The Greek word used for “room” in this passage is “tameion” (Strong’s 5009).  When you cross-reference it to Hebrew through the Septuagint, you find that it translates the Hebrew word “chedar” (חֶדֶר - Strong’s 2315) which is an inner room, most often a bed-chamber.  It’s the private room inside the house where the husband and wife share intimacy.  The prophet Joel speaks of it as the place from which the Bridegroom emerges as He and the bride prepare for the wedding supper of the Lamb.

ESV Joel 2:16 gather the people. Consecrate the congregation; assemble the elders; gather the children, even nursing infants. Let the bridegroom leave his room (chedar), and the bride her chamber.

Does this mean that public prayer is wrong?  No!  Though there are a number of examples of God’s people praying in private, there are also examples of them praying in public.  In fact, Yeshua Himself prayed both privately5  and publicly6 (or at least semi-privately).   The difference seems to be the urgency and seriousness of the prayer.

In order to further avoid interruptions, you may want to consider having a specific time for prayer.  For many, this may be dictated by your work schedule, but if your schedule is more flexible; or if you are on vacation, you might want to consider praying at certain hours of the day.  “What difference does that make?” one might ask.  “Doesn’t God live outside of time?”  Yes and no!  God certainly created time, but then He set up a schedule where He rests every seventh day.  In addition, He set up specific “appointed times” during the year when He invites us to dine with Him.  It also appears that there are certain times each day when He is more accessible than at other times.  Those specific times are the times of the morning and evening sacrifices7.  These are special times each day when God said He would meet with us -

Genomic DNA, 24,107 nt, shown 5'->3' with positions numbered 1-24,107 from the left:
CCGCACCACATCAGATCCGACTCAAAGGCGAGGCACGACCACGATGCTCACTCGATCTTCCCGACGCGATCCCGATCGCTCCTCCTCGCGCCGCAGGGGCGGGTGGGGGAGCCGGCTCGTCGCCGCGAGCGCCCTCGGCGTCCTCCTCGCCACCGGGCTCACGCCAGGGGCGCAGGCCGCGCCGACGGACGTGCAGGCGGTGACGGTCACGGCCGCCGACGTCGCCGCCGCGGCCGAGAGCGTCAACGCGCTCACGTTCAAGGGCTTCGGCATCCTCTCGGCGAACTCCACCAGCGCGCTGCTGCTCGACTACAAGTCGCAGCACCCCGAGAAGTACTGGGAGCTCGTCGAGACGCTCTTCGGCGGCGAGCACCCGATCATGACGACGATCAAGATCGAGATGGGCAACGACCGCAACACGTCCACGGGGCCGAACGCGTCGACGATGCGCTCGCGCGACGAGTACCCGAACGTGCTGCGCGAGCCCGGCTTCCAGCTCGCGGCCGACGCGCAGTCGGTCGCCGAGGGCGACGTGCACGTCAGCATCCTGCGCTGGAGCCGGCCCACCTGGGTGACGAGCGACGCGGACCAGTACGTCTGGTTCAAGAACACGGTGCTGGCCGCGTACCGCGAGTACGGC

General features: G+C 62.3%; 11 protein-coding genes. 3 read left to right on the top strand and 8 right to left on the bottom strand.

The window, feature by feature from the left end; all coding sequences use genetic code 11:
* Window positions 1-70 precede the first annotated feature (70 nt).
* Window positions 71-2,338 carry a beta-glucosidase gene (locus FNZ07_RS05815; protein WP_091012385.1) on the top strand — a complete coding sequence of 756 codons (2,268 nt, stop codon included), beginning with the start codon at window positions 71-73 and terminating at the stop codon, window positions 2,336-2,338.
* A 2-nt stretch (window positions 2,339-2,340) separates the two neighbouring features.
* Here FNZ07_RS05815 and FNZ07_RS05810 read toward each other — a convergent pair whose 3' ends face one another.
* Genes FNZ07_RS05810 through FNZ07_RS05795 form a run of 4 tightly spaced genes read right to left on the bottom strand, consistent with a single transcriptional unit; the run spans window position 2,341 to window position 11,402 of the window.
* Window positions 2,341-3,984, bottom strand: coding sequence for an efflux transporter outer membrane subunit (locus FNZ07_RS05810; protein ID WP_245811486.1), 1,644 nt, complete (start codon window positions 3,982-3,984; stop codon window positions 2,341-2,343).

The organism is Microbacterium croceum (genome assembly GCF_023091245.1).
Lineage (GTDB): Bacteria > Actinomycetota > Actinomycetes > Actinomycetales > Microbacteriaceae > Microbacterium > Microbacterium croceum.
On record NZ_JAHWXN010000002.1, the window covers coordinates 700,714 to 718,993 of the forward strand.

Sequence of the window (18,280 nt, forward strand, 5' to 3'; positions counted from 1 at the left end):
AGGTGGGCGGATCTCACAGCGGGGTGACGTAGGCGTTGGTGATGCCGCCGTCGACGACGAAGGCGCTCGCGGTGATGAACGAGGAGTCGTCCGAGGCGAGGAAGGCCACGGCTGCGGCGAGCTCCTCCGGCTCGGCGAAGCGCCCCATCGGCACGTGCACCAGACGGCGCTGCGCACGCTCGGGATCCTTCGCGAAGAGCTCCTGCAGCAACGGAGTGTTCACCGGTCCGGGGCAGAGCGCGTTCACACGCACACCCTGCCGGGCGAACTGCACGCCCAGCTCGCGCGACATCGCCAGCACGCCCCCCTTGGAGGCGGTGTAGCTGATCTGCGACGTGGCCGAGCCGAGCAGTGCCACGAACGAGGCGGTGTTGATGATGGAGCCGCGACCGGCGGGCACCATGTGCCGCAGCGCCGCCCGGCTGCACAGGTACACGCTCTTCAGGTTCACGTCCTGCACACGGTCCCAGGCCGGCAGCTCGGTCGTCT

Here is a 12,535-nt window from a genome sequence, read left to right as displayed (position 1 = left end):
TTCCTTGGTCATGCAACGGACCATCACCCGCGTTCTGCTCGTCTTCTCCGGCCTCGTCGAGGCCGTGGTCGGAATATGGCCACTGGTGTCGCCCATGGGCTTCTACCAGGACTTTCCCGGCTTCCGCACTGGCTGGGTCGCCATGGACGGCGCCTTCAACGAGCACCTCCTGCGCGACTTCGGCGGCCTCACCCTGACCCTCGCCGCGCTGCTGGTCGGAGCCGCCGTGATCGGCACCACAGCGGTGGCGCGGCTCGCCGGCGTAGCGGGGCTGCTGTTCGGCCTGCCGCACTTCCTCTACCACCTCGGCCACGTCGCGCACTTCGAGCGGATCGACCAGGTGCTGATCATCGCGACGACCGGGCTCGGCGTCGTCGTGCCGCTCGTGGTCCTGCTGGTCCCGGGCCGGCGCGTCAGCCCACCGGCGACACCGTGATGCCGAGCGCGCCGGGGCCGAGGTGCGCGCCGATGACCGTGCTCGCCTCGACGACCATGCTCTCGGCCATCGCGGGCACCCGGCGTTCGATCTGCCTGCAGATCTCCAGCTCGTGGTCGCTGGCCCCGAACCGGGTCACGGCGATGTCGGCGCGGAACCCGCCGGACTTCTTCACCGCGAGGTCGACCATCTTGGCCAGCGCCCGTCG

NKJ Exodus 29:38-43   " Now this is what you shall offer on the altar: two lambs of the first year, day by day continually.  39 "One lamb you shall offer in the morning, and the other lamb you shall offer at twilight.  . . .   42 "This shall be a continual burnt offering throughout your generations at the door of the tabernacle of meeting before the LORD, where I will meet you to speak with you.  43 "And there I will meet with the children of Israel, and the tabernacle shall be sanctified by My glory.

Each of these are a “sweet hour of prayer” when God appears to be standing at the door waiting for us to knock.  Were these times no longer important after the death of the Messiah? No, for we see the disciples continue to go to the Temple at these specific times -